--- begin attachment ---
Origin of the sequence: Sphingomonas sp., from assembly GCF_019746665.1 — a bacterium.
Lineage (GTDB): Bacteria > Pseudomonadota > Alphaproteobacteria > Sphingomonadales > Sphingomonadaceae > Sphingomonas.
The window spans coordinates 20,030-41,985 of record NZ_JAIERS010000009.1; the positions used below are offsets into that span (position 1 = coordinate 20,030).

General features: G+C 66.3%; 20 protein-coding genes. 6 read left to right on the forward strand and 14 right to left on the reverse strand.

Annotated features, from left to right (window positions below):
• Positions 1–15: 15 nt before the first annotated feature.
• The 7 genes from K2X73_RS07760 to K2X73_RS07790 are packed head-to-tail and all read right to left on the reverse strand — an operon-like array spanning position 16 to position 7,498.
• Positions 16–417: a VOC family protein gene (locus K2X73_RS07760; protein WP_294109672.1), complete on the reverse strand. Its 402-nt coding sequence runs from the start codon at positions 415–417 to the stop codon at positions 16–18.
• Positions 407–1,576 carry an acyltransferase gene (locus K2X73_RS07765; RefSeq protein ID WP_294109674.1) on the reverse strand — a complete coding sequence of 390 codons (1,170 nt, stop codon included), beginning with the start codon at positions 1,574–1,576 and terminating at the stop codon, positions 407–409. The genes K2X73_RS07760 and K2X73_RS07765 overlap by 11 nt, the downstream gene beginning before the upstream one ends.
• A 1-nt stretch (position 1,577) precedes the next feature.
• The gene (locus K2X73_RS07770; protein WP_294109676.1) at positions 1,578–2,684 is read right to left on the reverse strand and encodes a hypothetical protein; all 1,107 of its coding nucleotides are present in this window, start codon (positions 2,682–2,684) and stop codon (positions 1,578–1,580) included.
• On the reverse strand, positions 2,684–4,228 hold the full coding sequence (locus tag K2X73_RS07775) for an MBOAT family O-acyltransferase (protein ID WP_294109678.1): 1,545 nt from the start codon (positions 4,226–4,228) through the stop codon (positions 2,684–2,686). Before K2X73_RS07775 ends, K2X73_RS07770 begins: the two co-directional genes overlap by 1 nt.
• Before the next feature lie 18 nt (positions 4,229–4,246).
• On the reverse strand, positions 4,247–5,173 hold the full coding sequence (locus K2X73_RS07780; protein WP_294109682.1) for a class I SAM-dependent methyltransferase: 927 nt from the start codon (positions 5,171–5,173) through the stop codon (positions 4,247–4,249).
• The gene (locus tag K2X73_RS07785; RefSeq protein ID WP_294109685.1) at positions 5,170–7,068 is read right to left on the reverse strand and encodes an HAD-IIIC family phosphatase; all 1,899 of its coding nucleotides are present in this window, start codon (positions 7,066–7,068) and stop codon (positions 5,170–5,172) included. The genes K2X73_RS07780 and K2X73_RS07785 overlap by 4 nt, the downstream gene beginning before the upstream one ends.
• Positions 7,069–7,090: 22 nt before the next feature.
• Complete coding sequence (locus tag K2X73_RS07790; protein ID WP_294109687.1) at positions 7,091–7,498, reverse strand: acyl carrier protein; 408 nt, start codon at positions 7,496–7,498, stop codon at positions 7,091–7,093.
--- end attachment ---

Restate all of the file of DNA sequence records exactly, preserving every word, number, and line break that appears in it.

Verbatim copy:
Origin of the sequence: Sphingomonas sp., from assembly GCF_019746665.1 — a bacterium.
Lineage (GTDB): Bacteria > Pseudomonadota > Alphaproteobacteria > Sphingomonadales > Sphingomonadaceae > Sphingomonas.
The window spans coordinates 20,030-41,985 of record NZ_JAIERS010000009.1; the positions used below are offsets into that span (position 1 = coordinate 20,030).

General features: G+C 66.3%; 20 protein-coding genes. 6 read left to right on the forward strand and 14 right to left on the reverse strand.

Annotated features, from left to right (window positions below):
• Positions 1–15: 15 nt before the first annotated feature.
• The 7 genes from K2X73_RS07760 to K2X73_RS07790 are packed head-to-tail and all read right to left on the reverse strand — an operon-like array spanning position 16 to position 7,498.
• Positions 16–417: a VOC family protein gene (locus K2X73_RS07760; protein WP_294109672.1), complete on the reverse strand. Its 402-nt coding sequence runs from the start codon at positions 415–417 to the stop codon at positions 16–18.
• Positions 407–1,576 carry an acyltransferase gene (locus K2X73_RS07765; RefSeq protein ID WP_294109674.1) on the reverse strand — a complete coding sequence of 390 codons (1,170 nt, stop codon included), beginning with the start codon at positions 1,574–1,576 and terminating at the stop codon, positions 407–409. The genes K2X73_RS07760 and K2X73_RS07765 overlap by 11 nt, the downstream gene beginning before the upstream one ends.
• A 1-nt stretch (position 1,577) precedes the next feature.
• The gene (locus K2X73_RS07770; protein WP_294109676.1) at positions 1,578–2,684 is read right to left on the reverse strand and encodes a hypothetical protein; all 1,107 of its coding nucleotides are present in this window, start codon (positions 2,682–2,684) and stop codon (positions 1,578–1,580) included.
• On the reverse strand, positions 2,684–4,228 hold the full coding sequence (locus tag K2X73_RS07775) for an MBOAT family O-acyltransferase (protein ID WP_294109678.1): 1,545 nt from the start codon (positions 4,226–4,228) through the stop codon (positions 2,684–2,686). Before K2X73_RS07775 ends, K2X73_RS07770 begins: the two co-directional genes overlap by 1 nt.
• Before the next feature lie 18 nt (positions 4,229–4,246).
• On the reverse strand, positions 4,247–5,173 hold the full coding sequence (locus K2X73_RS07780; protein WP_294109682.1) for a class I SAM-dependent methyltransferase: 927 nt from the start codon (positions 5,171–5,173) through the stop codon (positions 4,247–4,249).
• The gene (locus tag K2X73_RS07785; RefSeq protein ID WP_294109685.1) at positions 5,170–7,068 is read right to left on the reverse strand and encodes an HAD-IIIC family phosphatase; all 1,899 of its coding nucleotides are present in this window, start codon (positions 7,066–7,068) and stop codon (positions 5,170–5,172) included. The genes K2X73_RS07780 and K2X73_RS07785 overlap by 4 nt, the downstream gene beginning before the upstream one ends.
• Positions 7,069–7,090: 22 nt before the next feature.
• Complete coding sequence (locus tag K2X73_RS07790; protein ID WP_294109687.1) at positions 7,091–7,498, reverse strand: acyl carrier protein; 408 nt, start codon at positions 7,496–7,498, stop codon at positions 7,091–7,093.